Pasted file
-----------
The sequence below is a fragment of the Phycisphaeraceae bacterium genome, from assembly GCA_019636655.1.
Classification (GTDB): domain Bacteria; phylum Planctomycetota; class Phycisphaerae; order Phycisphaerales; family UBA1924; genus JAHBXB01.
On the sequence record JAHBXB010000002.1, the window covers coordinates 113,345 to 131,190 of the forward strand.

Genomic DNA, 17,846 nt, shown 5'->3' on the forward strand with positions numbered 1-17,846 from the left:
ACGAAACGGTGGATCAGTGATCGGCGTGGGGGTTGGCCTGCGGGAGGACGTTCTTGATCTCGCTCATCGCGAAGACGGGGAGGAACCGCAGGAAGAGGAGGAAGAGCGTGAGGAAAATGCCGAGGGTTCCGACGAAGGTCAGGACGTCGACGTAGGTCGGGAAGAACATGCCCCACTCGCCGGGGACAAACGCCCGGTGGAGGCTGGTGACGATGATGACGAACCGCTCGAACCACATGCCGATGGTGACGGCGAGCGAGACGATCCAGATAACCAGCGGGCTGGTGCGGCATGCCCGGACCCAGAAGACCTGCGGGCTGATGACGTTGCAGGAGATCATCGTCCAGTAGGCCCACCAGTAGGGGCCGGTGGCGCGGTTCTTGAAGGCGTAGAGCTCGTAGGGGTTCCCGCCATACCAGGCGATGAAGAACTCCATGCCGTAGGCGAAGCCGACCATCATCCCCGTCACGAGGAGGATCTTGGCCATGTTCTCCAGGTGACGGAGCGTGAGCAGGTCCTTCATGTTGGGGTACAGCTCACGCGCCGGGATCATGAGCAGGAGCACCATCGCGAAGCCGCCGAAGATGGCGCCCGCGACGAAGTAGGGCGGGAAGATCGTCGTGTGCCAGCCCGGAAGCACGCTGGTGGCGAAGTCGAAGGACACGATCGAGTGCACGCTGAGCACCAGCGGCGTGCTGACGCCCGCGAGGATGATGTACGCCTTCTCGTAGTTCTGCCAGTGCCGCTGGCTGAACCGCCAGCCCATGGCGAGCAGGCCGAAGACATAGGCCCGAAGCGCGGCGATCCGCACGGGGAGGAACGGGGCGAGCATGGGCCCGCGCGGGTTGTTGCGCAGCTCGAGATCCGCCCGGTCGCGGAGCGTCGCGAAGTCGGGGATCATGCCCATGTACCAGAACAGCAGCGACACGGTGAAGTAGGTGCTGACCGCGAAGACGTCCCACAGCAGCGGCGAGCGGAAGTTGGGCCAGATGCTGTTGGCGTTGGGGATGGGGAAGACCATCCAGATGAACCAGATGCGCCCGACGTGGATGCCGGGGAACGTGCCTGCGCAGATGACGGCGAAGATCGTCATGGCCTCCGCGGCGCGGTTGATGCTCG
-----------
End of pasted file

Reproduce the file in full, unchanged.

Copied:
The sequence below is a fragment of the Phycisphaeraceae bacterium genome, from assembly GCA_019636655.1.
Classification (GTDB): domain Bacteria; phylum Planctomycetota; class Phycisphaerae; order Phycisphaerales; family UBA1924; genus JAHBXB01.
On the sequence record JAHBXB010000002.1, the window covers coordinates 113,345 to 131,190 of the forward strand.

Genomic DNA, 17,846 nt, shown 5'->3' on the forward strand with positions numbered 1-17,846 from the left:
ACGAAACGGTGGATCAGTGATCGGCGTGGGGGTTGGCCTGCGGGAGGACGTTCTTGATCTCGCTCATCGCGAAGACGGGGAGGAACCGCAGGAAGAGGAGGAAGAGCGTGAGGAAAATGCCGAGGGTTCCGACGAAGGTCAGGACGTCGACGTAGGTCGGGAAGAACATGCCCCACTCGCCGGGGACAAACGCCCGGTGGAGGCTGGTGACGATGATGACGAACCGCTCGAACCACATGCCGATGGTGACGGCGAGCGAGACGATCCAGATAACCAGCGGGCTGGTGCGGCATGCCCGGACCCAGAAGACCTGCGGGCTGATGACGTTGCAGGAGATCATCGTCCAGTAGGCCCACCAGTAGGGGCCGGTGGCGCGGTTCTTGAAGGCGTAGAGCTCGTAGGGGTTCCCGCCATACCAGGCGATGAAGAACTCCATGCCGTAGGCGAAGCCGACCATCATCCCCGTCACGAGGAGGATCTTGGCCATGTTCTCCAGGTGACGGAGCGTGAGCAGGTCCTTCATGTTGGGGTACAGCTCACGCGCCGGGATCATGAGCAGGAGCACCATCGCGAAGCCGCCGAAGATGGCGCCCGCGACGAAGTAGGGCGGGAAGATCGTCGTGTGCCAGCCCGGAAGCACGCTGGTGGCGAAGTCGAAGGACACGATCGAGTGCACGCTGAGCACCAGCGGCGTGCTGACGCCCGCGAGGATGATGTACGCCTTCTCGTAGTTCTGCCAGTGCCGCTGGCTGAACCGCCAGCCCATGGCGAGCAGGCCGAAGACATAGGCCCGAAGCGCGGCGATCCGCACGGGGAGGAACGGGGCGAGCATGGGCCCGCGCGGGTTGTTGCGCAGCTCGAGATCCGCCCGGTCGCGGAGCGTCGCGAAGTCGGGGATCATGCCCATGTACCAGAACAGCAGCGACACGGTGAAGTAGGTGCTGACCGCGAAGACGTCCCACAGCAGCGGCGAGCGGAAGTTGGGCCAGATGCTGTTGGCGTTGGGGATGGGGAAGACCATCCAGATGAACCAGATGCGCCCGACGTGGATGCCGGGGAACGTGCCTGCGCAGATGACGGCGAAGATCGTCATGGCCTCCGCGGCGCGGTTGATGCTCG